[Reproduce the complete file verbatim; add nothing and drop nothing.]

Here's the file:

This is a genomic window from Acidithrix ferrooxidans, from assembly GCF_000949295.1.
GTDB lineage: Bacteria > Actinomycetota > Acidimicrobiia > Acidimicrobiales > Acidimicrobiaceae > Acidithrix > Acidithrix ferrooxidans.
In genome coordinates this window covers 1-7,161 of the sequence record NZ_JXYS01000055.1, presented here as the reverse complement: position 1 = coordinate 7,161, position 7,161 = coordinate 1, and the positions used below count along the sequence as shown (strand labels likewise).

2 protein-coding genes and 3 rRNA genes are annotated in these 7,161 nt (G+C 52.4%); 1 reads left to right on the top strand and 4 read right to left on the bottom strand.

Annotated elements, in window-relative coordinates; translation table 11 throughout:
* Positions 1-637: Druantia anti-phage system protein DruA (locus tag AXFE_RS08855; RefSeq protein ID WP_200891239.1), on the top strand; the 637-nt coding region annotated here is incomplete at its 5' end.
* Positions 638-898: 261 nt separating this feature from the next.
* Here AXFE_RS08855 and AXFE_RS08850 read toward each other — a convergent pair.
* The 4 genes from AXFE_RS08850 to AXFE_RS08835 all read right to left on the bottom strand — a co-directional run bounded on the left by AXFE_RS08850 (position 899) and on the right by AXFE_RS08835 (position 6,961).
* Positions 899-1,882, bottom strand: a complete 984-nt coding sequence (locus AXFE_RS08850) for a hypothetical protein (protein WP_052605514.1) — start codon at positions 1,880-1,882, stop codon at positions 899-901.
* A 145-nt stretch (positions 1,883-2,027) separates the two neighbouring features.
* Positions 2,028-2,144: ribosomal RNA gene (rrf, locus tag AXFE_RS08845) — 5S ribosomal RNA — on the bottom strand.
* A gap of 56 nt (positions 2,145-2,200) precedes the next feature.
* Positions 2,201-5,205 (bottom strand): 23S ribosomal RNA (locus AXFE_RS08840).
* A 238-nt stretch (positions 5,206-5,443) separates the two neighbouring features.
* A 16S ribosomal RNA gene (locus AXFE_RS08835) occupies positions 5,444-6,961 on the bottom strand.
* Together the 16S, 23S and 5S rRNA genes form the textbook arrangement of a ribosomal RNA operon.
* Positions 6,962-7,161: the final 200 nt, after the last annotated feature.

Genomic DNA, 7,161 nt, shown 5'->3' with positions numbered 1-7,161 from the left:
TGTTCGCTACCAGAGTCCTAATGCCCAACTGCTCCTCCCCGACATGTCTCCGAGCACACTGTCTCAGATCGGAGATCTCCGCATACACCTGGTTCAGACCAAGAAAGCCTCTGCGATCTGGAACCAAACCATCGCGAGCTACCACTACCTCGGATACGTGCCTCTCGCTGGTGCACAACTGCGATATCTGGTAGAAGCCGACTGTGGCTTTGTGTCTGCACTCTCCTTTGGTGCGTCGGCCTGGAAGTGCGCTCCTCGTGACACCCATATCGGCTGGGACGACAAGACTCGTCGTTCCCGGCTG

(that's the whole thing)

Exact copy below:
This is a genomic window from Acidithrix ferrooxidans, from assembly GCF_000949295.1.
GTDB lineage: Bacteria > Actinomycetota > Acidimicrobiia > Acidimicrobiales > Acidimicrobiaceae > Acidithrix > Acidithrix ferrooxidans.
In genome coordinates this window covers 1-7,161 of the sequence record NZ_JXYS01000055.1, presented here as the reverse complement: position 1 = coordinate 7,161, position 7,161 = coordinate 1, and the positions used below count along the sequence as shown (strand labels likewise).

2 protein-coding genes and 3 rRNA genes are annotated in these 7,161 nt (G+C 52.4%); 1 reads left to right on the top strand and 4 read right to left on the bottom strand.

Annotated elements, in window-relative coordinates; translation table 11 throughout:
* Positions 1-637: Druantia anti-phage system protein DruA (locus tag AXFE_RS08855; RefSeq protein ID WP_200891239.1), on the top strand; the 637-nt coding region annotated here is incomplete at its 5' end.
* Positions 638-898: 261 nt separating this feature from the next.
* Here AXFE_RS08855 and AXFE_RS08850 read toward each other — a convergent pair.
* The 4 genes from AXFE_RS08850 to AXFE_RS08835 all read right to left on the bottom strand — a co-directional run bounded on the left by AXFE_RS08850 (position 899) and on the right by AXFE_RS08835 (position 6,961).
* Positions 899-1,882, bottom strand: a complete 984-nt coding sequence (locus AXFE_RS08850) for a hypothetical protein (protein WP_052605514.1) — start codon at positions 1,880-1,882, stop codon at positions 899-901.
* A 145-nt stretch (positions 1,883-2,027) separates the two neighbouring features.
* Positions 2,028-2,144: ribosomal RNA gene (rrf, locus tag AXFE_RS08845) — 5S ribosomal RNA — on the bottom strand.
* A gap of 56 nt (positions 2,145-2,200) precedes the next feature.
* Positions 2,201-5,205 (bottom strand): 23S ribosomal RNA (locus AXFE_RS08840).
* A 238-nt stretch (positions 5,206-5,443) separates the two neighbouring features.
* A 16S ribosomal RNA gene (locus AXFE_RS08835) occupies positions 5,444-6,961 on the bottom strand.
* Together the 16S, 23S and 5S rRNA genes form the textbook arrangement of a ribosomal RNA operon.
* Positions 6,962-7,161: the final 200 nt, after the last annotated feature.

Genomic DNA, 7,161 nt, shown 5'->3' with positions numbered 1-7,161 from the left:
TGTTCGCTACCAGAGTCCTAATGCCCAACTGCTCCTCCCCGACATGTCTCCGAGCACACTGTCTCAGATCGGAGATCTCCGCATACACCTGGTTCAGACCAAGAAAGCCTCTGCGATCTGGAACCAAACCATCGCGAGCTACCACTACCTCGGATACGTGCCTCTCGCTGGTGCACAACTGCGATATCTGGTAGAAGCCGACTGTGGCTTTGTGTCTGCACTCTCCTTTGGTGCGTCGGCCTGGAAGTGCGCTCCTCGTGACACCCATATCGGCTGGGACGACAAGACTCGTCGTTCCCGGCTG